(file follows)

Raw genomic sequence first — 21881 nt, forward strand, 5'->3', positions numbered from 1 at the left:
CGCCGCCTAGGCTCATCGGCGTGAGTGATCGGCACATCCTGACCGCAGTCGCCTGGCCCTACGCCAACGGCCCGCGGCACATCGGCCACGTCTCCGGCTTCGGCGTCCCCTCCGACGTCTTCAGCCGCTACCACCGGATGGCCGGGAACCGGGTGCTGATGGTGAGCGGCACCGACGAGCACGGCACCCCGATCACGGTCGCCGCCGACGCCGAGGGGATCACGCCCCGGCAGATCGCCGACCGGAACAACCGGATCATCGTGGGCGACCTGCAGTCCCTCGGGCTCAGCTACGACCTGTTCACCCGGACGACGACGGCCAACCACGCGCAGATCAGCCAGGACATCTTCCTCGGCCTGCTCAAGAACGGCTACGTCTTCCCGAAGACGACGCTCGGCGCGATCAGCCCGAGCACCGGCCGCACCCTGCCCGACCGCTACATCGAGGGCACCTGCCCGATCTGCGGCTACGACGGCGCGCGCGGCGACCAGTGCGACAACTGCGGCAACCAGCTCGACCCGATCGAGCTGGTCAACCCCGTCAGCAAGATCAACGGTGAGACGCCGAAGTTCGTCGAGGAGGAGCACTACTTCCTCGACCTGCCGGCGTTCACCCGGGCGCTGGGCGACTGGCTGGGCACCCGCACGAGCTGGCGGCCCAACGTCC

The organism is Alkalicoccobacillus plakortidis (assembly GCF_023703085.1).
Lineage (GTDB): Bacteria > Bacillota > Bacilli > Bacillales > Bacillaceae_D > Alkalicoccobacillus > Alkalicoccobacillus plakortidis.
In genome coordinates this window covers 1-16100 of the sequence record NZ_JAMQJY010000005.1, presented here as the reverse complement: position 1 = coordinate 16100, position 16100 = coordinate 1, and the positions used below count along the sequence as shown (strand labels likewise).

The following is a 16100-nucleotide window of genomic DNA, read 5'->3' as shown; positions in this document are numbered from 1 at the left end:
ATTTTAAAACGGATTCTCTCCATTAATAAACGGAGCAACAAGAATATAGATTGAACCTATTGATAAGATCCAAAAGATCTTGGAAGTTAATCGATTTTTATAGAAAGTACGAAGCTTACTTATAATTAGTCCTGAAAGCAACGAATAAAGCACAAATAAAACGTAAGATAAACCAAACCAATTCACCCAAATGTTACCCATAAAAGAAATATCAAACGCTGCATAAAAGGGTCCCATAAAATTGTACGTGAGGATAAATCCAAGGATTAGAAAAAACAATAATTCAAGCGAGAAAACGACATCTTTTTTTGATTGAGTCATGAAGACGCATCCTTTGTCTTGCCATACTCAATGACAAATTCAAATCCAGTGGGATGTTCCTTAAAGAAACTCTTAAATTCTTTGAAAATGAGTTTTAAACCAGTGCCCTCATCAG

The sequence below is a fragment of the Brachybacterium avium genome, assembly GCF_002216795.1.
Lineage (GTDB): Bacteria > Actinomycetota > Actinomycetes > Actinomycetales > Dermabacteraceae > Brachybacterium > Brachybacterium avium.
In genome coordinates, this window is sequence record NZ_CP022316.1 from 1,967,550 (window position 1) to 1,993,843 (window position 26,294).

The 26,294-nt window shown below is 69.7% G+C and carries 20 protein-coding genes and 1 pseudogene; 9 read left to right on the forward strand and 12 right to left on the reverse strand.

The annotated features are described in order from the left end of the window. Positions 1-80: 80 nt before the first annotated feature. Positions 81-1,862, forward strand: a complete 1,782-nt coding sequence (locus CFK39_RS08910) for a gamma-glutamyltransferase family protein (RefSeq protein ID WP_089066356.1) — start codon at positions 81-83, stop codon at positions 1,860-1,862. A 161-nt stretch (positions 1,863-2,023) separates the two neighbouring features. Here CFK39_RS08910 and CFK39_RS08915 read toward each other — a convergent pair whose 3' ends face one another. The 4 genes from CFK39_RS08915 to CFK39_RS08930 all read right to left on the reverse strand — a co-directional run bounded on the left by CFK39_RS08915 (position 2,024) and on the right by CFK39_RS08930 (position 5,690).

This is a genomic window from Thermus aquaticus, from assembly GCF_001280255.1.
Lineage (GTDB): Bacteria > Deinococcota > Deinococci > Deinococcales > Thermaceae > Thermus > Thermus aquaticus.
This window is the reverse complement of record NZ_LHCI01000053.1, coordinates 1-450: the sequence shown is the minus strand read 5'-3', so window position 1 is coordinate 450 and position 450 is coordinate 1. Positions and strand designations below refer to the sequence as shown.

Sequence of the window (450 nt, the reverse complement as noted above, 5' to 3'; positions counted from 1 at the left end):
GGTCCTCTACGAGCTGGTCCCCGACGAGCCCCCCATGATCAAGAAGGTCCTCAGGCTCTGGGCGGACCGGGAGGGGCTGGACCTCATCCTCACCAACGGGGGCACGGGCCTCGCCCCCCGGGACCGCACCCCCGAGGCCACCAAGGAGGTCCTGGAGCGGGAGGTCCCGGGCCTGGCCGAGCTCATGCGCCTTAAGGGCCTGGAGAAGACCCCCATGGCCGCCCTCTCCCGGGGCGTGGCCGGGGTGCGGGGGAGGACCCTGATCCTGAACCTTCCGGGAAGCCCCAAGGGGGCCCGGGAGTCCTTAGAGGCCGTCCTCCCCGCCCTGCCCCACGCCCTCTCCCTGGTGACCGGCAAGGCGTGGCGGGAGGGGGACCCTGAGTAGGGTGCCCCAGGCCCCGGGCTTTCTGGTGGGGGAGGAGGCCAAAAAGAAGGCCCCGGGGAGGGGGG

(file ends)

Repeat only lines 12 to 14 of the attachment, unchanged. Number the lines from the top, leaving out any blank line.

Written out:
The annotated features are described in order from the left end of the window. Positions 1-80: 80 nt before the first annotated feature. Positions 81-1,862, forward strand: a complete 1,782-nt coding sequence (locus CFK39_RS08910) for a gamma-glutamyltransferase family protein (RefSeq protein ID WP_089066356.1) — start codon at positions 81-83, stop codon at positions 1,860-1,862. A 161-nt stretch (positions 1,863-2,023) separates the two neighbouring features. Here CFK39_RS08910 and CFK39_RS08915 read toward each other — a convergent pair whose 3' ends face one another. The 4 genes from CFK39_RS08915 to CFK39_RS08930 all read right to left on the reverse strand — a co-directional run bounded on the left by CFK39_RS08915 (position 2,024) and on the right by CFK39_RS08930 (position 5,690).

This is a genomic window from Thermus aquaticus, from assembly GCF_001280255.1.
Lineage (GTDB): Bacteria > Deinococcota > Deinococci > Deinococcales > Thermaceae > Thermus > Thermus aquaticus.